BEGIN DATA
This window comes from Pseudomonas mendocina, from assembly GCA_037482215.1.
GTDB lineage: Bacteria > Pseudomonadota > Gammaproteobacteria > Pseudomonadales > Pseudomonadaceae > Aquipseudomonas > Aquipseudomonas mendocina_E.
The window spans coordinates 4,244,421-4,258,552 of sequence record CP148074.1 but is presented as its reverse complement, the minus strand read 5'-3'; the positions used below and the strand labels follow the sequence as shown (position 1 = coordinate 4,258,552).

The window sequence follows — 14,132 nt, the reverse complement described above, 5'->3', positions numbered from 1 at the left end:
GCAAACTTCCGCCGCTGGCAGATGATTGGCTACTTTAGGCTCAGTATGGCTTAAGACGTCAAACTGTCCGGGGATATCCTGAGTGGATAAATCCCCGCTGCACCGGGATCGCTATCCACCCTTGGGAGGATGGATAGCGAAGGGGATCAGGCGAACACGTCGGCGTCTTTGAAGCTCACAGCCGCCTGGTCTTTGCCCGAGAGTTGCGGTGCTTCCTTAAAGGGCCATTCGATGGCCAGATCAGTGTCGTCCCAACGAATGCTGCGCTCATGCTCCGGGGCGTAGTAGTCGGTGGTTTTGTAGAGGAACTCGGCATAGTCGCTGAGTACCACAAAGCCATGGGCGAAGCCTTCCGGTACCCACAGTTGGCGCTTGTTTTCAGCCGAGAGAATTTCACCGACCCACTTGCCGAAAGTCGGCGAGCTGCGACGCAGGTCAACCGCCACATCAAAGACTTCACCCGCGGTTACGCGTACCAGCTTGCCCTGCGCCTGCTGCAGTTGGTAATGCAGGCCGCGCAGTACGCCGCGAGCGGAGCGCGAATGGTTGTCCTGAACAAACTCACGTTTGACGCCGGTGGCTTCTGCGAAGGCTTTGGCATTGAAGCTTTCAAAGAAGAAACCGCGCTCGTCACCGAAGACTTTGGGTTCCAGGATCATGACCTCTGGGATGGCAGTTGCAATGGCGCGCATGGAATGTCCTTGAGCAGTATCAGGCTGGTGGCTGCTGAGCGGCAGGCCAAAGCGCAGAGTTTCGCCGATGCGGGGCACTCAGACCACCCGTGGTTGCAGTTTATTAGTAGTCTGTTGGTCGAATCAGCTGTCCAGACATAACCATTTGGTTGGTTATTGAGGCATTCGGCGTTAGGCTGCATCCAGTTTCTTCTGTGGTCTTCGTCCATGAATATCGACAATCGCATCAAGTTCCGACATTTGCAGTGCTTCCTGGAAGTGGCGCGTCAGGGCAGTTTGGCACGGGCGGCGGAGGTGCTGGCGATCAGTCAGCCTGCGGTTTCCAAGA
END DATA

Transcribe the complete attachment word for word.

This window comes from Pseudomonas mendocina, from assembly GCA_037482215.1.
GTDB lineage: Bacteria > Pseudomonadota > Gammaproteobacteria > Pseudomonadales > Pseudomonadaceae > Aquipseudomonas > Aquipseudomonas mendocina_E.
The window spans coordinates 4,244,421-4,258,552 of sequence record CP148074.1 but is presented as its reverse complement, the minus strand read 5'-3'; the positions used below and the strand labels follow the sequence as shown (position 1 = coordinate 4,258,552).

The window sequence follows — 14,132 nt, the reverse complement described above, 5'->3', positions numbered from 1 at the left end:
GCAAACTTCCGCCGCTGGCAGATGATTGGCTACTTTAGGCTCAGTATGGCTTAAGACGTCAAACTGTCCGGGGATATCCTGAGTGGATAAATCCCCGCTGCACCGGGATCGCTATCCACCCTTGGGAGGATGGATAGCGAAGGGGATCAGGCGAACACGTCGGCGTCTTTGAAGCTCACAGCCGCCTGGTCTTTGCCCGAGAGTTGCGGTGCTTCCTTAAAGGGCCATTCGATGGCCAGATCAGTGTCGTCCCAACGAATGCTGCGCTCATGCTCCGGGGCGTAGTAGTCGGTGGTTTTGTAGAGGAACTCGGCATAGTCGCTGAGTACCACAAAGCCATGGGCGAAGCCTTCCGGTACCCACAGTTGGCGCTTGTTTTCAGCCGAGAGAATTTCACCGACCCACTTGCCGAAAGTCGGCGAGCTGCGACGCAGGTCAACCGCCACATCAAAGACTTCACCCGCGGTTACGCGTACCAGCTTGCCCTGCGCCTGCTGCAGTTGGTAATGCAGGCCGCGCAGTACGCCGCGAGCGGAGCGCGAATGGTTGTCCTGAACAAACTCACGTTTGACGCCGGTGGCTTCTGCGAAGGCTTTGGCATTGAAGCTTTCAAAGAAGAAACCGCGCTCGTCACCGAAGACTTTGGGTTCCAGGATCATGACCTCTGGGATGGCAGTTGCAATGGCGCGCATGGAATGTCCTTGAGCAGTATCAGGCTGGTGGCTGCTGAGCGGCAGGCCAAAGCGCAGAGTTTCGCCGATGCGGGGCACTCAGACCACCCGTGGTTGCAGTTTATTAGTAGTCTGTTGGTCGAATCAGCTGTCCAGACATAACCATTTGGTTGGTTATTGAGGCATTCGGCGTTAGGCTGCATCCAGTTTCTTCTGTGGTCTTCGTCCATGAATATCGACAATCGCATCAAGTTCCGACATTTGCAGTGCTTCCTGGAAGTGGCGCGTCAGGGCAGTTTGGCACGGGCGGCGGAGGTGCTGGCGATCAGTCAGCCTGCGGTTTCCAAGA